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Men-at-Arms 66: Montgomery's Desert Army

by John Wilkinson-Latham, with illustrations by Gerry Embleton

Osprey Publishing Ltd: ISBN 0-85045-250-3, 80 pages.

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Another timely re-print, this title should be considered as a companion to MAA 53, Rommel’s Desert Army, also reviewed on this site.

Much like MAA 53, this book contains text detailing the battles from 1940 until 1943, but from the British/Commonwealth (and later, Allied) point of view. It then follows with a detailed order-of-battle list for 8th Army at the onset of the final Battle for El Alamein. (For more details on this pivotal battle, I suggest that interested persons get hold of a copy of Osprey Campaign 158, “El Alamein 1942, The Turning of the Tide”, by Ken Ford, also reviewed on this site by myself as well as John Prigent). Uniquely, the text also offers a section entitled “War in the Desert”, where the author imparts an idea of the conditions encountered and how men adapted to them. In this theater, the fighting was considered a form of “pure” warfare, markedly devoid of civil death and destruction, and where “chivalry” among antagonists was often the rule, rather than the exception. The final section is entitled “Main Weapons” and should be considered to be quite basic. It covers individual weapons, anti-tank, anti-aircraft and field artillery and tanks.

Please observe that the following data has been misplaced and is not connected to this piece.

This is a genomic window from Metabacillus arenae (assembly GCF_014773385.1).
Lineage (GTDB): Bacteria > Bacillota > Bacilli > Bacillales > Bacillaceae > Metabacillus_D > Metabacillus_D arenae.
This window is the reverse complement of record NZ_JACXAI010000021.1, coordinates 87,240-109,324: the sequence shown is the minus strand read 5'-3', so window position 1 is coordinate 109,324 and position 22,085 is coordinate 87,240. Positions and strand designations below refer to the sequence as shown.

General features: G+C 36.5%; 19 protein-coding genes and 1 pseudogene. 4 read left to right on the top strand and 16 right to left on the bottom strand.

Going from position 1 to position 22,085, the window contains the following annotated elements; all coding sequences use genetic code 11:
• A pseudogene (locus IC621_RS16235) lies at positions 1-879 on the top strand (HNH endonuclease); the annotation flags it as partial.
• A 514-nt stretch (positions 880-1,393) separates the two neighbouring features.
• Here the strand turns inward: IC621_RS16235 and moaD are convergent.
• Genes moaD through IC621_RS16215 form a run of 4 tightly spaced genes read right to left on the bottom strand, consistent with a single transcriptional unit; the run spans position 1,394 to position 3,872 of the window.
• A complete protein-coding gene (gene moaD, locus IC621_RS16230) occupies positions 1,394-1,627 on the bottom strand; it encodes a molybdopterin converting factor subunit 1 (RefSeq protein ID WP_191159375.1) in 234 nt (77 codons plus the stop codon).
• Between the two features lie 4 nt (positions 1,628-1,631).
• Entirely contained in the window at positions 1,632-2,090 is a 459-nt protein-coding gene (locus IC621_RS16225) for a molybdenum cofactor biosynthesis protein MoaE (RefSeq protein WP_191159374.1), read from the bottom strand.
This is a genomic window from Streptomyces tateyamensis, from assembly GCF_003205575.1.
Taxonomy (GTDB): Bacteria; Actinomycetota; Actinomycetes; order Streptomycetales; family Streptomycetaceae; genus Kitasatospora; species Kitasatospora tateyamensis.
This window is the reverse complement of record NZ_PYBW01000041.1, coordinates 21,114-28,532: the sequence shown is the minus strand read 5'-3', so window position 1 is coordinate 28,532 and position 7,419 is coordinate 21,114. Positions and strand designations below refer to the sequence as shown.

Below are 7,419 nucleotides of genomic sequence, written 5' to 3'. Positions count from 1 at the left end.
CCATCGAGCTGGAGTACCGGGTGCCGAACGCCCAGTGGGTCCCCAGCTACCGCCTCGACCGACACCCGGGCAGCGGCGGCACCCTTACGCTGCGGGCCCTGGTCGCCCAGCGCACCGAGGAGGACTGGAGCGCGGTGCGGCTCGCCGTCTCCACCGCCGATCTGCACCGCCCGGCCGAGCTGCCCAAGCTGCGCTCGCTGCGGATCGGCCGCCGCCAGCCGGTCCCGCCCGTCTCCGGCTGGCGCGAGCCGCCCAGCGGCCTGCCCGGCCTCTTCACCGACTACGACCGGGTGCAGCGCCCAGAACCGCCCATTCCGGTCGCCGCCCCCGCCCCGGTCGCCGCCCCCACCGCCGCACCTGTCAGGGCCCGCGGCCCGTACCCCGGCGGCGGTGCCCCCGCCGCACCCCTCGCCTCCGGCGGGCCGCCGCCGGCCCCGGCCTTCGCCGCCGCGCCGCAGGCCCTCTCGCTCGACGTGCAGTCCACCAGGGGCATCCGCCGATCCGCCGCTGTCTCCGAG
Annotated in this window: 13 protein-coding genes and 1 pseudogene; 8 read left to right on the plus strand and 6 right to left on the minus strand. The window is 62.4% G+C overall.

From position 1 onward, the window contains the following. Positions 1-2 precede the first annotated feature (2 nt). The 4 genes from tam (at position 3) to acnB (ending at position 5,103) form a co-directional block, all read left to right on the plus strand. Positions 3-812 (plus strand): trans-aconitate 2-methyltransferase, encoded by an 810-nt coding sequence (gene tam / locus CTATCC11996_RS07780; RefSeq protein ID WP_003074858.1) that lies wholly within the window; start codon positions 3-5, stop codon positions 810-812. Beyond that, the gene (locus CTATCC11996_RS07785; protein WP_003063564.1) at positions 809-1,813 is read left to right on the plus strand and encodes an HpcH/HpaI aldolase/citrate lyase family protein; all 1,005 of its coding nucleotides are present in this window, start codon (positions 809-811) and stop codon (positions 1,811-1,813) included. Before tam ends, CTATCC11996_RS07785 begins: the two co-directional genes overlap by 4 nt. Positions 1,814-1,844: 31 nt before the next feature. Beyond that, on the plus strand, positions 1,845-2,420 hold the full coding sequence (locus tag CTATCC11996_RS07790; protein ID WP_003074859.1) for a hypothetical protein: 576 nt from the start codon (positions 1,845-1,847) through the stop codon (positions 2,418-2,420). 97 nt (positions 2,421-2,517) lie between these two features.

The text is embellished by 36 well-chosen and informatively-captioned B&W photos and one map. There are several photos depicting tanks and artillery, but most are of men and their uniforms and equipment. The series’ signature, eight pages of color plates, contain a total of 24 separate individuals including Monty himself, plus British, Australian, South African, French and Indian troops, as well as a war correspondent. The illustrations are well-done and show a great variety of uniforms, insignia, weapons and equipment. The commentary for these plates is extremely detailed, running to over nine full pages.

First published in 1977, this third printing will be most welcome to students and modelers who have an interest in the activities of British 8th Army’s desert exploits.


Frank V. De Sisto
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